Health Considerations for German Shepherds
German Shepherds have a life expectancy of 7-10 years. Many common ailments found in German Shepherds are a result of early inbreeding. Some of these include bloat, degenerative myelopathy, elbow & hip dysplasia, epilepsy and von Willebrand disease. It’s important to be aware of these health problems to provide the best care for your German Shepherd.
Food and skin allergies are a common problem amongst German Shepherds. Canine atopic dermatitis (CAD) in German Shepherds can be triggered by environmental factors or food-based allergens. Some common symptoms of allergies in German Shepherds include excessive scratching, chewing, rubbing the face and sneezing. German Shepherds who consume dog food full of artificial flavours, byproducts and other harmful ingredients are more likely to encounter health issues. Therefore, it’s important to feed your German Shepherd a healthy, well-balanced diet, so they can develop a strong immune system. Being able to recognize the signs of allergies in your German Shepherd and treat them accordingly will ensure they enjoy a healthy and comfortable life.
Gastric Dilatation and Volvulus Syndrome (GDV or Bloat)
Bloat, also known as gastric dilatation and volvulus syndrome, is a life-threatening disorder most commonly seen in large, deep-chested breeds. including the German Shepherd. This condition is caused when the dog’s stomach fills with air and twists. This cuts off the circulation of blood and can be deadly if not corrected. Some of the signs of bloat to be aware of in your German Shepherd include salivation, obvious pain, a distended abdomen and retching. Ways to prevent this condition from happening to your German Shepherd include encouraging slower eating, providing easy to digest dog food and refraining from exercise immediately after eating. If you suspect that your German Shepherd has bloat, immediate veterinary attention is required.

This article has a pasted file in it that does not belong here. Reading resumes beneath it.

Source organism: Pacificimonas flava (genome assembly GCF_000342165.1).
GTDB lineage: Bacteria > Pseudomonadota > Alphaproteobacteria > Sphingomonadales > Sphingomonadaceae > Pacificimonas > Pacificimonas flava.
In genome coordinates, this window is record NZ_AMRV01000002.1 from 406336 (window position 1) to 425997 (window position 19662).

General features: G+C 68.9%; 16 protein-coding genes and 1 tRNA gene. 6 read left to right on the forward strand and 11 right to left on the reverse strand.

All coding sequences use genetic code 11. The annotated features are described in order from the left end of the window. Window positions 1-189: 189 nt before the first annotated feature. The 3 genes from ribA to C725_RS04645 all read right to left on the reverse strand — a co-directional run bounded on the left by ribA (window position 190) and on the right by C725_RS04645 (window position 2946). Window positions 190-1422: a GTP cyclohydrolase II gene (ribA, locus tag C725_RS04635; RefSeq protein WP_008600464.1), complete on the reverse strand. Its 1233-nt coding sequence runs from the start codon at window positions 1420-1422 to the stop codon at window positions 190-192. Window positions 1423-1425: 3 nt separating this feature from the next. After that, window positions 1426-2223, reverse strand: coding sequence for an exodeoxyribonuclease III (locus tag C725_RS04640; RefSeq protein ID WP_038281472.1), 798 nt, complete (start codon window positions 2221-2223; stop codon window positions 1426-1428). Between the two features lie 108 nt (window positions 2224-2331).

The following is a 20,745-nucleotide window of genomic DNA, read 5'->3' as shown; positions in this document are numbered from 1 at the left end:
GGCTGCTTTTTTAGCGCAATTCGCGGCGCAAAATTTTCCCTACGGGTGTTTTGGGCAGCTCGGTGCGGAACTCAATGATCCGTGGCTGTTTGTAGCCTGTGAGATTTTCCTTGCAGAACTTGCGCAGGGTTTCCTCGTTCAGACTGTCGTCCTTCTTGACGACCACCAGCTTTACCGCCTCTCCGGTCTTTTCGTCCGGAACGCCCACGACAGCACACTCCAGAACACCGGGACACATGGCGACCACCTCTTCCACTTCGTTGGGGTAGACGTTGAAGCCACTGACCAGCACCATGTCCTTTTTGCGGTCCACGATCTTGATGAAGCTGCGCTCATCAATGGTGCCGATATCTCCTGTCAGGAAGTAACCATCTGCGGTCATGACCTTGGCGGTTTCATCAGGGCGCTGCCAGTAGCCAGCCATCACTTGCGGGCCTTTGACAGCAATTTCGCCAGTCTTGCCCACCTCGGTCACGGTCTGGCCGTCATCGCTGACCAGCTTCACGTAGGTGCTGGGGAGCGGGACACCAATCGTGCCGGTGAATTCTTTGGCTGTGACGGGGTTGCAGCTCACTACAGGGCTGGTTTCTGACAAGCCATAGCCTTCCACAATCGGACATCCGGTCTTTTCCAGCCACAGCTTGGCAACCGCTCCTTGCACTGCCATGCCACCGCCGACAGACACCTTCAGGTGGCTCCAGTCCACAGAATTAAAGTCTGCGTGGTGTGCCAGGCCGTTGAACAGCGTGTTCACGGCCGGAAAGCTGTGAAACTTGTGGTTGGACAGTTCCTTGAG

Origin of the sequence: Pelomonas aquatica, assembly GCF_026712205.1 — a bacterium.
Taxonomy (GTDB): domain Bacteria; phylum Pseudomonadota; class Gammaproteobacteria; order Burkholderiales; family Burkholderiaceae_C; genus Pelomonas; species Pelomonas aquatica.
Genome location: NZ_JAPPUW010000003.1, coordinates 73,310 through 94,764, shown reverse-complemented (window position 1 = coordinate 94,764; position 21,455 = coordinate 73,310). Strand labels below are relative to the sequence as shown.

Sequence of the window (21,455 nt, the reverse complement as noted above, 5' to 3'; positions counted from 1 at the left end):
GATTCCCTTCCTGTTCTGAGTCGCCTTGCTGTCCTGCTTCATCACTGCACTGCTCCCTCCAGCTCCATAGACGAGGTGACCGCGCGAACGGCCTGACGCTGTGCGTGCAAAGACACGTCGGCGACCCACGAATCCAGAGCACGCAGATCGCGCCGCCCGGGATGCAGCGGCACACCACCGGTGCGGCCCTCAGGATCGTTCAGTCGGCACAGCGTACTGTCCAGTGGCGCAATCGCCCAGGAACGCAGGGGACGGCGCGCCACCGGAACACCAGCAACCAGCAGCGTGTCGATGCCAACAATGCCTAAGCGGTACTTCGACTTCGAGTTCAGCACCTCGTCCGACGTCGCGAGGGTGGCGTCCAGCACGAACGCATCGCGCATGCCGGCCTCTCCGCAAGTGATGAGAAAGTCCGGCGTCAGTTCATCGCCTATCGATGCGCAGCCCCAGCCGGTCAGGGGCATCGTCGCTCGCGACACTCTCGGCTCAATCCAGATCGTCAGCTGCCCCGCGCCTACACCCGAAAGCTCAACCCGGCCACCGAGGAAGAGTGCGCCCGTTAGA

Another common health issue German Shepherds are prone to is a condition called degenerative myelopathy. This neurological disorder affects the spinal cord and can lead to paralysis in your German Shepherd’s hind legs. Some early signs to look for in your German Shepherd include difficulty standing up, stumbling, knuckling of the toes and progressive weakness of the hind legs. Although there’s no cure, physical therapy can help manage the symptoms and prolong the use of the hind legs.
Elbow & Hip Dysplasia
Canine hip dysplasia (CHD) is one of the most common canine ailments. It’s a genetic condition that causes an abnormal formation of the hip socket, which can eventually lead to lameness and arthritis of the joints. Elbow dysplasia occurs when a German Shepherd's elbow does not fuse properly during their development.
Dysplasia is typically hereditary that can be magnified by factors including excessive growth rate, age, types of exercise and improper weight and nutrition. While mild conditions can be managed with prescription medication and physical therapy, more severe cases could require surgery. To prevent or reduce the severity of elbow and hip dysplasia, it’s important to ensure your German Shepherd gets a proper diet and the right amount of exercise.